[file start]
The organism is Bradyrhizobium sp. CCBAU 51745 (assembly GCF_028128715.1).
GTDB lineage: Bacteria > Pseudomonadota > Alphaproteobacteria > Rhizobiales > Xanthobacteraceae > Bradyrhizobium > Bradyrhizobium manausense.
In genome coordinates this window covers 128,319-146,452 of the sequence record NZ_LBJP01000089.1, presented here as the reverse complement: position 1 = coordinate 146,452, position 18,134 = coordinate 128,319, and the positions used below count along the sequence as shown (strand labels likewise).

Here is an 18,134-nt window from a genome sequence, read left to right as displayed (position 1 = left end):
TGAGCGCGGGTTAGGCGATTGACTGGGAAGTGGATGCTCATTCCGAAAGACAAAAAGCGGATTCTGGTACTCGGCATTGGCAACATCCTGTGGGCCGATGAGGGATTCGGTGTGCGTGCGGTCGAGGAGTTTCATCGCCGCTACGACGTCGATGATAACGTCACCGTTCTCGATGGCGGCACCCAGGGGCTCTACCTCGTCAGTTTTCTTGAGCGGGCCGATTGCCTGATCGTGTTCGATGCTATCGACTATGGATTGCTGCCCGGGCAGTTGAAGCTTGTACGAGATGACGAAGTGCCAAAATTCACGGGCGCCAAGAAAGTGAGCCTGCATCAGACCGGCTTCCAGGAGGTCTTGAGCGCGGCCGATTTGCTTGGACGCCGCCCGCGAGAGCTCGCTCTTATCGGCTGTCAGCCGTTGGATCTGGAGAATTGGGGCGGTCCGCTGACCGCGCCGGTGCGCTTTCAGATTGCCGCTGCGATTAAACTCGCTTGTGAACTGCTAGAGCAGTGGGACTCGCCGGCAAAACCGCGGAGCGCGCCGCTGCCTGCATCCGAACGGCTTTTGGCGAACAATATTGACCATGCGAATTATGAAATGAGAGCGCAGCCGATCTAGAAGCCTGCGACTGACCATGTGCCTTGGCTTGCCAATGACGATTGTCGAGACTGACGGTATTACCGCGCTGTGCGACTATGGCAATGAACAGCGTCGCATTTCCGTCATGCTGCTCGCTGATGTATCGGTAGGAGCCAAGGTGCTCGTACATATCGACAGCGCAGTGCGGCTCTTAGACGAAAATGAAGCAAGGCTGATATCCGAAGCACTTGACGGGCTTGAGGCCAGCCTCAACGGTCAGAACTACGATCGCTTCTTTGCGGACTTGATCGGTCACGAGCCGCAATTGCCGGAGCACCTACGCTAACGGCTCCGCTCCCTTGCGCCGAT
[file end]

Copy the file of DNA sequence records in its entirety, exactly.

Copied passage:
The organism is Bradyrhizobium sp. CCBAU 51745 (assembly GCF_028128715.1).
GTDB lineage: Bacteria > Pseudomonadota > Alphaproteobacteria > Rhizobiales > Xanthobacteraceae > Bradyrhizobium > Bradyrhizobium manausense.
In genome coordinates this window covers 128,319-146,452 of the sequence record NZ_LBJP01000089.1, presented here as the reverse complement: position 1 = coordinate 146,452, position 18,134 = coordinate 128,319, and the positions used below count along the sequence as shown (strand labels likewise).

Here is an 18,134-nt window from a genome sequence, read left to right as displayed (position 1 = left end):
TGAGCGCGGGTTAGGCGATTGACTGGGAAGTGGATGCTCATTCCGAAAGACAAAAAGCGGATTCTGGTACTCGGCATTGGCAACATCCTGTGGGCCGATGAGGGATTCGGTGTGCGTGCGGTCGAGGAGTTTCATCGCCGCTACGACGTCGATGATAACGTCACCGTTCTCGATGGCGGCACCCAGGGGCTCTACCTCGTCAGTTTTCTTGAGCGGGCCGATTGCCTGATCGTGTTCGATGCTATCGACTATGGATTGCTGCCCGGGCAGTTGAAGCTTGTACGAGATGACGAAGTGCCAAAATTCACGGGCGCCAAGAAAGTGAGCCTGCATCAGACCGGCTTCCAGGAGGTCTTGAGCGCGGCCGATTTGCTTGGACGCCGCCCGCGAGAGCTCGCTCTTATCGGCTGTCAGCCGTTGGATCTGGAGAATTGGGGCGGTCCGCTGACCGCGCCGGTGCGCTTTCAGATTGCCGCTGCGATTAAACTCGCTTGTGAACTGCTAGAGCAGTGGGACTCGCCGGCAAAACCGCGGAGCGCGCCGCTGCCTGCATCCGAACGGCTTTTGGCGAACAATATTGACCATGCGAATTATGAAATGAGAGCGCAGCCGATCTAGAAGCCTGCGACTGACCATGTGCCTTGGCTTGCCAATGACGATTGTCGAGACTGACGGTATTACCGCGCTGTGCGACTATGGCAATGAACAGCGTCGCATTTCCGTCATGCTGCTCGCTGATGTATCGGTAGGAGCCAAGGTGCTCGTACATATCGACAGCGCAGTGCGGCTCTTAGACGAAAATGAAGCAAGGCTGATATCCGAAGCACTTGACGGGCTTGAGGCCAGCCTCAACGGTCAGAACTACGATCGCTTCTTTGCGGACTTGATCGGTCACGAGCCGCAATTGCCGGAGCACCTACGCTAACGGCTCCGCTCCCTTGCGCCGAT